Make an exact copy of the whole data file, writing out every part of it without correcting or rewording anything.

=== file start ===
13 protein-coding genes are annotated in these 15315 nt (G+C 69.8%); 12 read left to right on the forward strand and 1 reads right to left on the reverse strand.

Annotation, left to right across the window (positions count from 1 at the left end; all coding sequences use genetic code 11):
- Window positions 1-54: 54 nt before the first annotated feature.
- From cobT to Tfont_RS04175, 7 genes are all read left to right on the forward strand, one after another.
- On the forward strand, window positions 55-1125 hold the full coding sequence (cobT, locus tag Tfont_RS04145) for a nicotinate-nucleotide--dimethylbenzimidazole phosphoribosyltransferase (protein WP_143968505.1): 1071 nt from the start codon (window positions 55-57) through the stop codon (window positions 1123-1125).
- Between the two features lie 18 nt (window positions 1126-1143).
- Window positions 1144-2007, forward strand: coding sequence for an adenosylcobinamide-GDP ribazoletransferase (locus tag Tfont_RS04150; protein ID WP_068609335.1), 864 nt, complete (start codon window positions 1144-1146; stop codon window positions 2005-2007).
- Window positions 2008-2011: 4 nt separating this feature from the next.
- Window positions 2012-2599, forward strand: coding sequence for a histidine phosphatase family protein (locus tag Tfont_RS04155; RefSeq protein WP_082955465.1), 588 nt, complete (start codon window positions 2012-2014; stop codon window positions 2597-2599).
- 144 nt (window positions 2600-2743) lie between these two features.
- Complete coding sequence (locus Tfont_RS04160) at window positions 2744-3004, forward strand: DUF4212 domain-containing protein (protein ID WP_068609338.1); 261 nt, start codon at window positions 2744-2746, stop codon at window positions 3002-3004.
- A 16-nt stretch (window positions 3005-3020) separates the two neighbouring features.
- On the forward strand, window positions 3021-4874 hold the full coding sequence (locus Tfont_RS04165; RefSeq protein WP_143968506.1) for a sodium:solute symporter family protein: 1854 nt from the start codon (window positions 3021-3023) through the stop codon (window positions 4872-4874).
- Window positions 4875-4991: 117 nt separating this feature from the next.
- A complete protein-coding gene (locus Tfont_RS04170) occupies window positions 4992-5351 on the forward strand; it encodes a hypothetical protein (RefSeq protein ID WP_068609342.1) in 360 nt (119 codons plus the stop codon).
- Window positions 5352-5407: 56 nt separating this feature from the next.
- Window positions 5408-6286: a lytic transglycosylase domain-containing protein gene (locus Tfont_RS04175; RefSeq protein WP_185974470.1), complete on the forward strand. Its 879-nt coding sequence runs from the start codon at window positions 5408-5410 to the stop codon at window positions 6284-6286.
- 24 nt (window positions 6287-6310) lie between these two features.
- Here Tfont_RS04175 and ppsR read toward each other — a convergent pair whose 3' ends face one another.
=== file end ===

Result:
13 protein-coding genes are annotated in these 15315 nt (G+C 69.8%); 12 read left to right on the forward strand and 1 reads right to left on the reverse strand.

Annotation, left to right across the window (positions count from 1 at the left end; all coding sequences use genetic code 11):
- Window positions 1-54: 54 nt before the first annotated feature.
- From cobT to Tfont_RS04175, 7 genes are all read left to right on the forward strand, one after another.
- On the forward strand, window positions 55-1125 hold the full coding sequence (cobT, locus tag Tfont_RS04145) for a nicotinate-nucleotide--dimethylbenzimidazole phosphoribosyltransferase (protein WP_143968505.1): 1071 nt from the start codon (window positions 55-57) through the stop codon (window positions 1123-1125).
- Between the two features lie 18 nt (window positions 1126-1143).
- Window positions 1144-2007, forward strand: coding sequence for an adenosylcobinamide-GDP ribazoletransferase (locus tag Tfont_RS04150; protein ID WP_068609335.1), 864 nt, complete (start codon window positions 1144-1146; stop codon window positions 2005-2007).
- Window positions 2008-2011: 4 nt separating this feature from the next.
- Window positions 2012-2599, forward strand: coding sequence for a histidine phosphatase family protein (locus tag Tfont_RS04155; RefSeq protein WP_082955465.1), 588 nt, complete (start codon window positions 2012-2014; stop codon window positions 2597-2599).
- 144 nt (window positions 2600-2743) lie between these two features.
- Complete coding sequence (locus Tfont_RS04160) at window positions 2744-3004, forward strand: DUF4212 domain-containing protein (protein ID WP_068609338.1); 261 nt, start codon at window positions 2744-2746, stop codon at window positions 3002-3004.
- A 16-nt stretch (window positions 3005-3020) separates the two neighbouring features.
- On the forward strand, window positions 3021-4874 hold the full coding sequence (locus Tfont_RS04165; RefSeq protein WP_143968506.1) for a sodium:solute symporter family protein: 1854 nt from the start codon (window positions 3021-3023) through the stop codon (window positions 4872-4874).
- Window positions 4875-4991: 117 nt separating this feature from the next.
- A complete protein-coding gene (locus Tfont_RS04170) occupies window positions 4992-5351 on the forward strand; it encodes a hypothetical protein (RefSeq protein ID WP_068609342.1) in 360 nt (119 codons plus the stop codon).
- Window positions 5352-5407: 56 nt separating this feature from the next.
- Window positions 5408-6286: a lytic transglycosylase domain-containing protein gene (locus Tfont_RS04175; RefSeq protein WP_185974470.1), complete on the forward strand. Its 879-nt coding sequence runs from the start codon at window positions 5408-5410 to the stop codon at window positions 6284-6286.
- 24 nt (window positions 6287-6310) lie between these two features.
- Here Tfont_RS04175 and ppsR read toward each other — a convergent pair whose 3' ends face one another.